• E.P.A. Limits Pesticide Use (June 8): Plans to forbid manufacture of chlorpyrifos, widely used for 30 years in agriculture and in products commonly used by exterminators and homeowners. Substance found to pose extreme health risks, especially in children.
  • Senate Votes Campaign Finance Check (June 8): Seeks to require tax-exempt groups to disclose contributions and spending on political activities.
  • Compensation for Nixon's Estate (June 12): Justice Department agrees to pay $18 million to cover papers, photographs, and tape recordings confiscated after president's resignation in 1974.
  • Director of Nuclear Security Confirmed (June 14): Senate approves long-delayed appointment of Gen. John Gordon as head of new National Nuclear Security Administration. Move prompted by furor over lax security at Los Alamos facility. New agency will oversee Los Alamos and other nuclear weapons laboratories.
  • Microsoft Wins Delay on Penalties (June 20): U.S. judge in antitrust case defers his sweeping restrictions on company's conduct pending higher court action. Judge sends case to Supreme Court for direct review.
  • No Charges against First Lady (June 22): Independent Counsel Robert W. Ray plans no action against Hillary Rodham Clinton in 1993 dismissal of seven employees from White House travel office.
  • Cuban Boy Returns Home with Father (June 23): U.S. appeals court rejects plea by Miami relatives to keep custody of Elián González, 6. (June 28): Supreme Court declines to hear arguments in case. Boy and father fly home to Cuba.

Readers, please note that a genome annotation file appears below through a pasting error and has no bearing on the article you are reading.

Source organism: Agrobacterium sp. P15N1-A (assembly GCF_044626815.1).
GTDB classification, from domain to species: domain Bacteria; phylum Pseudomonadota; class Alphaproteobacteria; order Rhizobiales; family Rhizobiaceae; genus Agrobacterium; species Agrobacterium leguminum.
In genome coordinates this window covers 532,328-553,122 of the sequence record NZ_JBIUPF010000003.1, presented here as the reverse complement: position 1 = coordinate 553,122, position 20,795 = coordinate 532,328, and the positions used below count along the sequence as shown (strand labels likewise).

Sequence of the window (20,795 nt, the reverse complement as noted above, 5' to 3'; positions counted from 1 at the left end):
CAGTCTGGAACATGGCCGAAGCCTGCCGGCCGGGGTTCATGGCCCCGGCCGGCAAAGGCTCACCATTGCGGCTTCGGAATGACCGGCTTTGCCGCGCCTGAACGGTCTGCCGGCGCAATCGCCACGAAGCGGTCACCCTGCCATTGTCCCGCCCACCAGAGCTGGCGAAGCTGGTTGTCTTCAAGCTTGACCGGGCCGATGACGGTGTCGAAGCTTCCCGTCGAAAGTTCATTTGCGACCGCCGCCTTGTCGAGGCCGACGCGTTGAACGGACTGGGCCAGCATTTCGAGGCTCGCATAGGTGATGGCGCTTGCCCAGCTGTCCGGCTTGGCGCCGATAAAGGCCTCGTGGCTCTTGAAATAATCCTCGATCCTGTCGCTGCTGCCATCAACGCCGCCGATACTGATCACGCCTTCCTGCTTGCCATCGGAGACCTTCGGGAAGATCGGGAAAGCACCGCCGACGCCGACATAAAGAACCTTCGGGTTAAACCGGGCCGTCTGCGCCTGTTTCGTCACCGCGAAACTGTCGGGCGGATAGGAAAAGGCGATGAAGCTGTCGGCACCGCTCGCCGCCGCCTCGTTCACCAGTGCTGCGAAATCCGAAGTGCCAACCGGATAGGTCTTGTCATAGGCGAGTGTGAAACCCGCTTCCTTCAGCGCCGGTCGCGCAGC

• Anti-Pollution Program Approved (June 23): U.S. Appeals court backs E.P.A.'s move to sharply reduce the flow of smog from Middle West to the East.
  • Navy Resumes Puerto Rico Shelling (June 25): Training exercise on Vieques Island is first since fatal accident caused yearlong protest occupation of the range.


  • Stroke Rehabilitation Reported (June 5): Scientists find that new course of therapy can coax brain into reorganizing circuitry so that nearly full use of paralyzed limbs can be obtained.
  • Space Map Illuminates Universe (June 6): Robotic telescope in Australia measures 100,000 galaxies to produce first detailed map of Earth's regions.
  • Nuclear Secrets Reported Missing (June 12): Computer hard drives containing sensitive data reported to have disappeared at Los Alamos National Laboratory. (June 16): Hard drives discovered behind copying machine. Officials call incident suspicious.
  • Signs of Water Detected on Mars (June 21): Orbiting spacecraft reports grooved surfaces suggesting relatively recent water flow on planet. Survey by NASA's Mars Global Surveyor could redirect efforts to find evidence of past or present life on Mars.
  • Bush Backs Texas Execution (June 22): Gary Graham, who was convicted of murder in 1983 despite a negligent defense lawyer and weak case by the prosecution, loses final appeal. Governor Bush says “justice is being done.”
  • Two Food Company Giants to Merge (June 25): Philip Morris, parent of Kraft Foods, plans to buy Nabisco Holdings, maker of Oreo cookies, Ritz crackers, and other classics, for $14.9 billion.
  • Human Genome Deciphered (June 26): Two rival groups of scientists, led by J. Craig Venter and Francis S. Collins, announce major achievement in solving secrets of hereditary scripts that define the human organism. Understanding the human genome is expected to revolutionize the practice of medicine.